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Abraham & Josephus Kirckman 1789


Date: 1789

Origin: London

Serialnumber: ---

This instrument is the oldest preserved fortepiano by Abraham & Josephus Kirckman worldwide. It was built in London in 1789 and is one of the few instruments with a compass of 5 octaves.

The case and the original stand is made in mahogany with encircling inlays in different woods. Three brass applications are around the body.

The keyboard is made of ivory and ebony. Two small ornamental lines coloured with iron gall ink are applied at the keyboard. This decorative element was very popular by harpsichords.

The nameboard bears in a cartouche the inscription in Latin:

“Abraham et Josephus Kirckman Londini Fecerunt 1789”

The hammers are covered with leather and the instrument has two wooden pedals for controlling the dampers (right) and due corde / una corda (left). The compass of the keyboard is 5 octaves (FF – f3) and the bridge is not divided.



Kirckman (Kirkman) was one of the most famous companies in harpsichord building in the late 18th century. The company was founded by Jacob Kirchmann (later anglicised in Kirckman / Kirkman) who was born on March 4th 1710 in Bischweiler in Alsace. The family originally came from Aargau in Switzerland. Jacob Kirchmann become a carpenter and went to England in the early 1730s. There he learned and worked for the famous harpsichord maker Hermann Tabel whose widow he married in 1738. In 1755 he became a British citizen. He died June 9th 1792 in Greenwich and was buried in the St. Alfege Church.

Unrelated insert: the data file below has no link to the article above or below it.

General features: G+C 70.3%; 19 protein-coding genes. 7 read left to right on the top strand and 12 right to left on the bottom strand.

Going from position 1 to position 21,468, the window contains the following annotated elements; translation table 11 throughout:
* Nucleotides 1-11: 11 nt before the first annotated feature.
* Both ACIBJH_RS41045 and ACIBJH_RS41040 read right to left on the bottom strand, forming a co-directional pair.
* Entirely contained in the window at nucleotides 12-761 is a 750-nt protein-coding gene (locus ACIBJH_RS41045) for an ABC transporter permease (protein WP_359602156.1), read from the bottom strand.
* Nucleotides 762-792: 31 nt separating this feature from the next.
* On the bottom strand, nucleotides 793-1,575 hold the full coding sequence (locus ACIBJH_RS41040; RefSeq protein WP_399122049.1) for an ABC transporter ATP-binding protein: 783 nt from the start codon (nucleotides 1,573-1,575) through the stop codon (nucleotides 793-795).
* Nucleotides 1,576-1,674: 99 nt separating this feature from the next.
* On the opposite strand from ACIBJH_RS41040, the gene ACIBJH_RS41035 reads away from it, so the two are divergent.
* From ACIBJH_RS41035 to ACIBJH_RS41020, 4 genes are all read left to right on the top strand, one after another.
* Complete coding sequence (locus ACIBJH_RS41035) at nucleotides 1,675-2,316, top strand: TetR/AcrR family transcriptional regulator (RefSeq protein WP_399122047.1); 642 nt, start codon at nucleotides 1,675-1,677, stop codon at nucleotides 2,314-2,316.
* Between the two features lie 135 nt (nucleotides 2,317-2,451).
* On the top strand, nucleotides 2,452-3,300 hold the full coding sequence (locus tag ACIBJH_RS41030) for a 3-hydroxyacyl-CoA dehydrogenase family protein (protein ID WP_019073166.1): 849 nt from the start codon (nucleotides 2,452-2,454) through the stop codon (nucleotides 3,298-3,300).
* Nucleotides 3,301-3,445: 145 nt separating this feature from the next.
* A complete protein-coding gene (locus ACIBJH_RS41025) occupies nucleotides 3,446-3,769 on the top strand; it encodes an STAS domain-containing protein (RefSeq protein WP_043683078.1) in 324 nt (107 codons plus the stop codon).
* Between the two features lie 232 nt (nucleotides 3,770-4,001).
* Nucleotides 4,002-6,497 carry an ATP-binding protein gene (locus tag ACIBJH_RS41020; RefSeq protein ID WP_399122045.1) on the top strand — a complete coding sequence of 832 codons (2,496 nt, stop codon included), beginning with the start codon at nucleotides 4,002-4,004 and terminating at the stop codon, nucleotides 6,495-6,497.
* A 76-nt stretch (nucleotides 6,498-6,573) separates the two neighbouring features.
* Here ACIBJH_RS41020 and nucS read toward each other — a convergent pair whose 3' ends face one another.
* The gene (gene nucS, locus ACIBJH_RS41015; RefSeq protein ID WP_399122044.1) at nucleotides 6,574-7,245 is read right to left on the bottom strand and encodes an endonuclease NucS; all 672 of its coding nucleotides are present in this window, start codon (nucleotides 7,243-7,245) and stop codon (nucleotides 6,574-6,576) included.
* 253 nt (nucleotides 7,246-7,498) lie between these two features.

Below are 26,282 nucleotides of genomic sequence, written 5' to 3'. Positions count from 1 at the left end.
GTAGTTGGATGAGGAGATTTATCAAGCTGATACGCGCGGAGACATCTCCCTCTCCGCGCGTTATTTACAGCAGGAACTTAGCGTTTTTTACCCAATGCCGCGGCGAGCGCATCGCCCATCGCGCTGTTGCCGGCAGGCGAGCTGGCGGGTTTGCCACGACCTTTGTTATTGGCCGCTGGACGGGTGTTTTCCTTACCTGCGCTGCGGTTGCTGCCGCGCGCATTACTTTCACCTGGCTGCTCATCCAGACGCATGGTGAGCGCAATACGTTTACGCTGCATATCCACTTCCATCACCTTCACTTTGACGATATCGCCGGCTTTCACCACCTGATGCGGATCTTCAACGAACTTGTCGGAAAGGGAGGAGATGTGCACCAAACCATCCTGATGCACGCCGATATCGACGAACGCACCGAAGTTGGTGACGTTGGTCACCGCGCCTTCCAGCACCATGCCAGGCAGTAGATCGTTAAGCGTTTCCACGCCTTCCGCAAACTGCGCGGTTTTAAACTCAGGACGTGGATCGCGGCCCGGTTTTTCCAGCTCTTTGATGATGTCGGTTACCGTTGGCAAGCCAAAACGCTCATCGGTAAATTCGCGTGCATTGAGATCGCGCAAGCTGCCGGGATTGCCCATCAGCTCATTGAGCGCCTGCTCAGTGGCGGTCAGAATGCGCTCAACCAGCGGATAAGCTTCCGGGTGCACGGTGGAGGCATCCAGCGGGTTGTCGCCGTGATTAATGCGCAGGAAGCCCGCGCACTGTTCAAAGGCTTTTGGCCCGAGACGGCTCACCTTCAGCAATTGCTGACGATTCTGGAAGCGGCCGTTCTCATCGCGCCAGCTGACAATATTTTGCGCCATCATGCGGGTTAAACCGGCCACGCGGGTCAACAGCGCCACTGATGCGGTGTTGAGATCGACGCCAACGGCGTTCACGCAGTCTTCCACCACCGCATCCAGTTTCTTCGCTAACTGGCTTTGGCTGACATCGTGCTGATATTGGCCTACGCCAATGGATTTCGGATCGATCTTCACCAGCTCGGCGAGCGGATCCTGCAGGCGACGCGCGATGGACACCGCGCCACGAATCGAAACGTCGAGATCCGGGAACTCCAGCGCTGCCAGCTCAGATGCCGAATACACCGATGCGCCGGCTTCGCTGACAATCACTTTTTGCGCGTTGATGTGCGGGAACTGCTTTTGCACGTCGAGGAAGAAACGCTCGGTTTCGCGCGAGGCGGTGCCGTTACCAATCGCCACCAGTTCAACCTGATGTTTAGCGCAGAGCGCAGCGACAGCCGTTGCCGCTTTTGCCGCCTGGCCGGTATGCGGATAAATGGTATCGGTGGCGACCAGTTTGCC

Abraham Kirckman who was also born in Bischweiler on June 2th 1737,was the nephew of Jacob Kirckman. He followed his uncle to London and in 1772 became his business partner. He died in April 1794 in Hammersmith.

Joseph Kirkman I. (1763 – 1830) was the son of Abraham Kirckman and followed his father in the family business, became a partner in 1789 and took over the company after the death of his father. (see: M. Clinkscale, “Makers of the Piano 1700 – 1820“)

The company’s oldest surviving harpsichord was made in 1744. Later, as the harpsichord slowly went out of fashion, the company specialized in pianos. (see: Square Piano by Jacobus et Abraham Kirckman 1783)

The last harpsichord by Kirkman was built in 1809.

All instruments were very well made and of extraordinary quality and craftsmanship. The writer Frances “Fanny” Burney (1752 – 1840), daughter of the well-known music historian and composer Charles Burney (1726 – 1814), described Jacob Kirkman as the best harpsichord maker of all time. For example in 1779 John Joseph Merlin expands a harpsichord by Jacob Kirckman with a down striking hammer action (now in the Museum of Fine Arts in Boston, USA).

Here you will find a more detailed description of the company’s history Kirkman.


Other preserved instruments by Kirkman:

  • 1758/1779 grand piano and harpsichord – Museum of Fine Arts, Boston USA
  • 1775 square piano – Collection Dr. A. Beurmann, Hamburg Germany
  • 1778 square piano – Oberlin Conservatory of Music: Frederick R. Selch Center for American Music, Oberlin USA








Circumference: 5 octaves (FF – f3)

Mechanics: English Action

Pedals: 2 pedals - dampers and due corde / una corda

Signature: "Abraham et Josephus Kirckman Londini Fecerunt 1789"